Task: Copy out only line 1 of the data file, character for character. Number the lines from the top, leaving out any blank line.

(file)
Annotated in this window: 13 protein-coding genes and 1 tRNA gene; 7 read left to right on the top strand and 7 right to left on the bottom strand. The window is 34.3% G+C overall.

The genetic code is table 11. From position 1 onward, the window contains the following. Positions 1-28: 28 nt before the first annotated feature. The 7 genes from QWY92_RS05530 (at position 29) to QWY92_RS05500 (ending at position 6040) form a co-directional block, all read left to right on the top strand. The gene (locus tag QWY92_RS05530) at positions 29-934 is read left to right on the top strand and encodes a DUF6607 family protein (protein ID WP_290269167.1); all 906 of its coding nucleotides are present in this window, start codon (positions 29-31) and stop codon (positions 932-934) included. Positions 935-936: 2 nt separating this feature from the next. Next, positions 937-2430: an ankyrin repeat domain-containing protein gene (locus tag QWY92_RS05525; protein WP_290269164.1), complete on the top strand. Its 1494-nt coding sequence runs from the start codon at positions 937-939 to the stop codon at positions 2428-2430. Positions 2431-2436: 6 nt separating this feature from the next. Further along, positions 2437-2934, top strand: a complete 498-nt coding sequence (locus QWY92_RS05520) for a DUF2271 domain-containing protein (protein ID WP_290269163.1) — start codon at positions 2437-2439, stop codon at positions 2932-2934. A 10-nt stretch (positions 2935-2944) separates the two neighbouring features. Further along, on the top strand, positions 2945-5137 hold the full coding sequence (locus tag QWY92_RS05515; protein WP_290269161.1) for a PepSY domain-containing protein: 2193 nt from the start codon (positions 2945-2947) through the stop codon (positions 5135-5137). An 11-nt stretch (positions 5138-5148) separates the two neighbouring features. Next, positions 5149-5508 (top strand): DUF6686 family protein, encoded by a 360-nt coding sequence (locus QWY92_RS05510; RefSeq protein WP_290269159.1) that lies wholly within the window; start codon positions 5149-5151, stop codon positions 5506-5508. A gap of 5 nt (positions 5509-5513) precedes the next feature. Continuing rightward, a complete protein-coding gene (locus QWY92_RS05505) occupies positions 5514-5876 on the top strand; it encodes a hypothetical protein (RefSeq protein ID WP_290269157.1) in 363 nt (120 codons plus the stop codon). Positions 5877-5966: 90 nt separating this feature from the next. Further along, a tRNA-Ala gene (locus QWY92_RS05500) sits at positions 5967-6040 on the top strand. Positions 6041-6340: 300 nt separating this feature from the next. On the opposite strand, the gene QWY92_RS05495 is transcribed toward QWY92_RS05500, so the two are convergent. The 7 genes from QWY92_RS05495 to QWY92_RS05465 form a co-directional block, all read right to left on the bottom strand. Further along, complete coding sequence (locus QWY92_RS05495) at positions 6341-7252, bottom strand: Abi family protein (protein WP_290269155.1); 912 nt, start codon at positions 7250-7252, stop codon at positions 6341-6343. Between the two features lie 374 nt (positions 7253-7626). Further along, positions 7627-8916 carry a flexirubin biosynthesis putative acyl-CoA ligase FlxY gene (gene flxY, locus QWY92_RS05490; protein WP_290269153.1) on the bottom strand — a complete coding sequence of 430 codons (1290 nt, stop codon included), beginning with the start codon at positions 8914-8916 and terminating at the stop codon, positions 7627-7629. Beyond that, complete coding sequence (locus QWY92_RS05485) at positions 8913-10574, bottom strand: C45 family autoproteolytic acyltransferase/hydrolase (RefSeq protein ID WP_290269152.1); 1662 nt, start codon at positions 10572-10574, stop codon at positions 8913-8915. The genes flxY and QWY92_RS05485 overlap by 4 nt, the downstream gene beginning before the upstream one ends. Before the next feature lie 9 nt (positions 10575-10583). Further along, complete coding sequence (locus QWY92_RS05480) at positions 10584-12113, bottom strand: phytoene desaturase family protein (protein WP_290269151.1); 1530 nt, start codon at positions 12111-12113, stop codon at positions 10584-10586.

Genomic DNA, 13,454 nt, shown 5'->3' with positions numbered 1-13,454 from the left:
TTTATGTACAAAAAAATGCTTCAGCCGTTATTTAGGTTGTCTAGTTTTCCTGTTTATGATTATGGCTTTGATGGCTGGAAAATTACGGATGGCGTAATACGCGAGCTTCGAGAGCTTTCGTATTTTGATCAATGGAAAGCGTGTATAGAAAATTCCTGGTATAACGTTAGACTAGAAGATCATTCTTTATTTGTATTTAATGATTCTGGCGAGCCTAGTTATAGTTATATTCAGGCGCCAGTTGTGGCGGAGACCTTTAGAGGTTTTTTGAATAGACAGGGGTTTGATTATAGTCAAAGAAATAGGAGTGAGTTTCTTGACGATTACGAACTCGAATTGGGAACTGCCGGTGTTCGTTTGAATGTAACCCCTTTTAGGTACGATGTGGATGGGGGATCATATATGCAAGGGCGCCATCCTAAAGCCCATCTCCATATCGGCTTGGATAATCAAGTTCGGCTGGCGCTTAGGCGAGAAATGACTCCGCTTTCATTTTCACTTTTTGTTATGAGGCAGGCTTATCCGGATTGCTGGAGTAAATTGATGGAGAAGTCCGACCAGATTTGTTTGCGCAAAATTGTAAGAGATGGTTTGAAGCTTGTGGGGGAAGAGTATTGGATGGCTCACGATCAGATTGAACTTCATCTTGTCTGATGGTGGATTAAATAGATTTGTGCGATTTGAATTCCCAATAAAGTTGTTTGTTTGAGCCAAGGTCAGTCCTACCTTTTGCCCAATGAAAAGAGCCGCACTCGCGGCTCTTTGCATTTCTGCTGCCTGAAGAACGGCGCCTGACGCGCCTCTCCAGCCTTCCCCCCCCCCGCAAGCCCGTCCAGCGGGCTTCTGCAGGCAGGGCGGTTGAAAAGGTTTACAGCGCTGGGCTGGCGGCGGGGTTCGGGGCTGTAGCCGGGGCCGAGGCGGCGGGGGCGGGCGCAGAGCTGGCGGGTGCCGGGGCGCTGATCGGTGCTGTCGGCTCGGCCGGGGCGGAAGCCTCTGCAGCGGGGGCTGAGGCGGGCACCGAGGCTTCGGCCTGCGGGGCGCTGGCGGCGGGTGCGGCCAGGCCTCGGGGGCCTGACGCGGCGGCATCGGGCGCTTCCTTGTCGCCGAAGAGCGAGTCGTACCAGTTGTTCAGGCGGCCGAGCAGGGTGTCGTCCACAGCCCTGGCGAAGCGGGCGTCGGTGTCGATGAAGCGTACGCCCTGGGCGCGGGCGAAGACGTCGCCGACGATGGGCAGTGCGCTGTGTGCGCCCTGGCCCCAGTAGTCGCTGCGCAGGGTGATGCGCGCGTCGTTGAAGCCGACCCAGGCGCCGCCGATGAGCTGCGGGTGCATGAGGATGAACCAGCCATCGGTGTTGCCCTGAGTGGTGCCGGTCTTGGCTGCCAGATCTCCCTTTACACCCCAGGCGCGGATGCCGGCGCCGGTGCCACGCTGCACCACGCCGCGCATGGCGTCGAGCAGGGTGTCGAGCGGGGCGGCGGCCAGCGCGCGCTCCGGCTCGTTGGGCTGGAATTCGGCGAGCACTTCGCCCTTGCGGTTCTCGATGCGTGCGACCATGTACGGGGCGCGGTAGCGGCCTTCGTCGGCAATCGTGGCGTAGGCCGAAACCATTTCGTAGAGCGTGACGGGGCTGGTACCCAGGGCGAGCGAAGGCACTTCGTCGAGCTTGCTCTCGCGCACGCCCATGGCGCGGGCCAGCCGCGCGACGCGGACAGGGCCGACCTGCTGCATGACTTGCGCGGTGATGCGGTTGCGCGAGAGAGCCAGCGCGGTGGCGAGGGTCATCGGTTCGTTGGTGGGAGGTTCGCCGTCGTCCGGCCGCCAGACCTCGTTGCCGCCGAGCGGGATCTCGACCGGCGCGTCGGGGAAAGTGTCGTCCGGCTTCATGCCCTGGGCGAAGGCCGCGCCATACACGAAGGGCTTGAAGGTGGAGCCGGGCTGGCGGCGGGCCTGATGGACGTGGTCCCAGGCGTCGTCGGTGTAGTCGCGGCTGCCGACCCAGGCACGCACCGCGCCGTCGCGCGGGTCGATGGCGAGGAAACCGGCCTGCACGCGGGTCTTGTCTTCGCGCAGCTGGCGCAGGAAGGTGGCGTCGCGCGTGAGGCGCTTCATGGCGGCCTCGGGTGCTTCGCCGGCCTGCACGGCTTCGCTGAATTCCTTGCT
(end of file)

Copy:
Annotated in this window: 13 protein-coding genes and 1 tRNA gene; 7 read left to right on the top strand and 7 right to left on the bottom strand. The window is 34.3% G+C overall.